Scarcity is the mother of all invention; economists often cite this as a case for natural demand. Great societies have assembled themselves where organically occurring resources sprout. Marketplaces created to allow the trade of goods based on their availability in the empire.
With the case of simplistic goods and services, the norm of economics, the fabled laws of demand and supply seemed to hold on most occasions. But modern society has evolved to show anomalies.
The laws of demand have seen exceptions. Most commonly seen in the case of Veblen goods.
A particular class of goods whose very nature flies in the face of the law of demand or “conspicuous demand” as coined by 19th-century economist, Thorstein Veblen. It denotes those goods whose demand moves in the opposite direction of traditional goods.
Veblen goods see their demand go up, as prices increases.
Not your regular grain of salt or loaf of bread, these goods come from the rare group of limited and unique assets. Most commonly associated with antique art and rare metals, of an ‘exhaustive essence,’ Veblen goods see their value in the fundamental law of economics, scarcity. And boy does that drive demand.
One might argue that with time, the case for Veblen goods becomes static, or at least, dissipates. Scare goods may find alternates, or become limited-in-use forcing their fandom to fade.
I’m not implying that Da Vinci’s art found an alternate in the banana tapped to the wall, nor am I saying that a 24 carat diamond on a finger serves no use, but it does pose an interesting question.
Can Veblen goods survive, the pressure of technology and time? If yes, which Veblen goods will?
While I cannot adequately chart the future of art or the lust for diamonds, I can put my [diamond-less] finger on an asset that not only has use, in and of itself, in terms of the defining characteristics of money, but also as a investment, plying its trade on some of the most important exchanges in the world. Not only that, this asset probably has one of the best arguments for a Veblen good, not in the current moment.
Yes, a Veblen good in future, cryptocurrency now, Bitcoin.
From the outside looking in, Bitcoin might sound like the exact opposite of the Mona Lisa, more suited to ‘magic internet money.’ The main currency of criminals on the Dark Web cannot really, to most, be seen in the same light like pieces of art or industrial jewelry, but a peek at its underlying features builds a strong case.
Bitcoin has, what people in the financial world call a ‘hard cap,’ in simple terms, it is exhaustible, like gold.
According to its whitepaper, penned by the pseudonym Satoshi Nakamoto, the maximum number of Bitcoin that can ever be mined [read: created] is 21 million. This system works on a periodic basis, where every four years there is a drastic and systematic change in supply, called the ‘halving.’
The method of creating Bitcoin is through mining or generating a block on the Bitcoin blockchain. Miners will be rewarded in Bitcoin for every block mined. This is how Bitcoin is generated.
Every four years, the mining reward is reduced by 50 percent. In 2012, the first halving took place, reducing the block reward from 50 BTC per block to 25 BTC per block. Four years later, in 2016, the reward dropped to 12.5 BTC.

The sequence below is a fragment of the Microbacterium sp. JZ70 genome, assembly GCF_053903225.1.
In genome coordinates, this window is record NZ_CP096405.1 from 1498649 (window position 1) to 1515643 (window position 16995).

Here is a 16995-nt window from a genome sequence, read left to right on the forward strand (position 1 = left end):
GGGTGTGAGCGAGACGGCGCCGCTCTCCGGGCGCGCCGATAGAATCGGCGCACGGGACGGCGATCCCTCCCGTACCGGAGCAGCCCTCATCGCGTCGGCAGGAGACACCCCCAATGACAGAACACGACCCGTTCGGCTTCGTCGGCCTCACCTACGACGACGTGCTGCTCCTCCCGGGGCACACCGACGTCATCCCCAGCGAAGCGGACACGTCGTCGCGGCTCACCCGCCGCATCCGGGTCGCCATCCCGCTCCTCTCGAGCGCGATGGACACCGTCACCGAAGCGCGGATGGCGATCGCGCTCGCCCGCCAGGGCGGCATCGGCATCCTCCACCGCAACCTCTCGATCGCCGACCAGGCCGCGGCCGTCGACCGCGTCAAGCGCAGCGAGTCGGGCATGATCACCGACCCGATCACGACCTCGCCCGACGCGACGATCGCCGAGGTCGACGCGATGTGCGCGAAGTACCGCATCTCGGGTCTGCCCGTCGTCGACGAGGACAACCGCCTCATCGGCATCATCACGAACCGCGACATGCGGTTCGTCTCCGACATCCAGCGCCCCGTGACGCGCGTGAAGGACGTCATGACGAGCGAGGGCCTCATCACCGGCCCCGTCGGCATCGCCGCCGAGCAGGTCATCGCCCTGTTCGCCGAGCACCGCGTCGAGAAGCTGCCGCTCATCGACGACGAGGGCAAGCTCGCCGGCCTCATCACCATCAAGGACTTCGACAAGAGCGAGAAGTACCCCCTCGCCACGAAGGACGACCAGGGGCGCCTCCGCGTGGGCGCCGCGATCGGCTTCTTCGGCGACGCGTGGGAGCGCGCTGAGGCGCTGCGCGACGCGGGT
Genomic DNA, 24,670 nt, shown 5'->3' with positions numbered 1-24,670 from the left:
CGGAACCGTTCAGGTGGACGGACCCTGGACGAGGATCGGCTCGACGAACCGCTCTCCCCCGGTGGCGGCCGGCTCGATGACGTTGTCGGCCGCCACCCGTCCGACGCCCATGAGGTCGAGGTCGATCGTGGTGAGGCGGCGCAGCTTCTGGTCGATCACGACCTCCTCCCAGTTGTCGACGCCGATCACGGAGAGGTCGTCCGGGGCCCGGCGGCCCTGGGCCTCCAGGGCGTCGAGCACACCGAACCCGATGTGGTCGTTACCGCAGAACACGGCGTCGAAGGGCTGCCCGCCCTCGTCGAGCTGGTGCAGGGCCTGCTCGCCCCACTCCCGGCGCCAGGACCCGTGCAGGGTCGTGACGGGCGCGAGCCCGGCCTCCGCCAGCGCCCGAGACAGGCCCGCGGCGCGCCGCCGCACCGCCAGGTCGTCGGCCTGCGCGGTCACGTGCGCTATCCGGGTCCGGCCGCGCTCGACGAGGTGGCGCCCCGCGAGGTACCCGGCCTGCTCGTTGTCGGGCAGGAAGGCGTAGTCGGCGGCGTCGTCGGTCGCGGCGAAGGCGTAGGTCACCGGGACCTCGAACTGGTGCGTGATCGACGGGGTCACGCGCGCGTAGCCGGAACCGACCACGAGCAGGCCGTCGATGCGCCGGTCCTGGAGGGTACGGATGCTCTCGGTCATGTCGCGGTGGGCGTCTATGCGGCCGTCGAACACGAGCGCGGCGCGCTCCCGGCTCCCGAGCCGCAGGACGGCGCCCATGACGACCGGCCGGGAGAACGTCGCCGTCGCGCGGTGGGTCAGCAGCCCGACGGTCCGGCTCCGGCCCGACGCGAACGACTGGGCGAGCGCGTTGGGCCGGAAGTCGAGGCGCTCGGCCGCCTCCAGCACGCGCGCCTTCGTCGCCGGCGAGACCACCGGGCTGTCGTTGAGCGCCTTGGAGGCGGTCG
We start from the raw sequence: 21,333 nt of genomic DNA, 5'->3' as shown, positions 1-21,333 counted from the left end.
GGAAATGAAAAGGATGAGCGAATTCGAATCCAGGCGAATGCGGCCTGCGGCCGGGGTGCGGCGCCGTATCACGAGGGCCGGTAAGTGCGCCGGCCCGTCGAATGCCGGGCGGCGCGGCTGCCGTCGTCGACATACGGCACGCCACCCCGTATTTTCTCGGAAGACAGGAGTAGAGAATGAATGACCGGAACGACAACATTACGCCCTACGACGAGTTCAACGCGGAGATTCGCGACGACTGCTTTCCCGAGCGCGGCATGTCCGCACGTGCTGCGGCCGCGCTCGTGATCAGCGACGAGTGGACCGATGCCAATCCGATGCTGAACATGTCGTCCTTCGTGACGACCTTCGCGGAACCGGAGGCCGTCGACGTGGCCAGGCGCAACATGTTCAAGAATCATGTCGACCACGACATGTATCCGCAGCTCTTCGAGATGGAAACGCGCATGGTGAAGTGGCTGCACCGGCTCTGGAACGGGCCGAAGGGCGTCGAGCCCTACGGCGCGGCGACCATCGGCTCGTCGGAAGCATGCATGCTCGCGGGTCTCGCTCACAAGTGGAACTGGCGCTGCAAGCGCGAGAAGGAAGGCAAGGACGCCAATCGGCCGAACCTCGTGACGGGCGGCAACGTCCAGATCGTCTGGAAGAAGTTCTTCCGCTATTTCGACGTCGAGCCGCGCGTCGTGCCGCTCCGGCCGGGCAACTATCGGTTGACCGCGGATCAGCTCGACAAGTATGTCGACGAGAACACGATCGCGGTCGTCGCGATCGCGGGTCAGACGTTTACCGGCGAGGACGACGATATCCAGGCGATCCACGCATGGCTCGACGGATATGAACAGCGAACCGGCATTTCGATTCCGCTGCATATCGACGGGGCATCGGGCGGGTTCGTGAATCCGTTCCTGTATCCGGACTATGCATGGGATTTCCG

In May 2020, the third halving is set to take place, with the reward dropping to 6.25 BTC. As the incentives for miners decrease, the market balances itself to increase their notional amount [in dollar terms], causing a price spike. In 2012 and 2016, a price rise was seen prior to the halving.
As I write this, a case of market equilibrium is taking place as the price of Bitcoin is increasing, incentivizing miners to continue adding blocks to the Blockchain [more on this later]. The market is, therefore, balancing itself without the case for an mediator, like a central bank.
Does the reward eventually go to 0? Yes. When will that happen? Not anytime soon. Estimates put it at 2140. That’s when all 21 million Bitcoin will be mined.
What, you ask, will happen to the market? Well, it might play out like the case of most Veblen goods, but first, some important points to note.
Bitcoin is not just ‘magic internet money.’
The cryptocurrency, with a price of over, at the time of writing, $9,500 per coin, and derivative contracts on the Chicago Mercantile Exchange [CME] and the Intercontinental Exchange’s digital assets platform, has seen plenty of development, in technology and investment. Bitcoin ATMs have sprouted throughout Europe and North America, globally, legislators are softening their chokehold on regulation, and from Venezuela to Hong Kong, Bitcoin is being used as a ‘safe-haven asset’ and a hedge against the political order.
The case for accumulating Bitcoin, or ‘stacking SATS’ the tiniest unit of Bitcoin [one-one millionth of 1 BTC] is strengthening with every used-case. First, it was financial control, then came the speculative investment bubble, now it’s a safe haven against macroeconomic tensions, tomorrow it will be all this and more.
You never know with the fickle and ferocious would of digital currencies.
What we do know, since the birth of Bitcoin, is it is finite. As the supply of Bitcoin decreases and finally ceases, in 2140, coupled with enough actual used-cases, investments accumulated and hedges made, among others, its price-relationship with demand will mimic that of any Veblen Good.
Limited. Unique. And not just something to look at. But something to use. Some might say, this is taking happening.
We are in the midst of Bitcoin’s ascent to become the perfect Veblen good. To paraphrase Apple,
“If you don’t have an *insert Veblen good here*, well, you don’t have a *insert Veblen good here*”
A few good books I’ve read/am planning to read to understand Bitcoin better: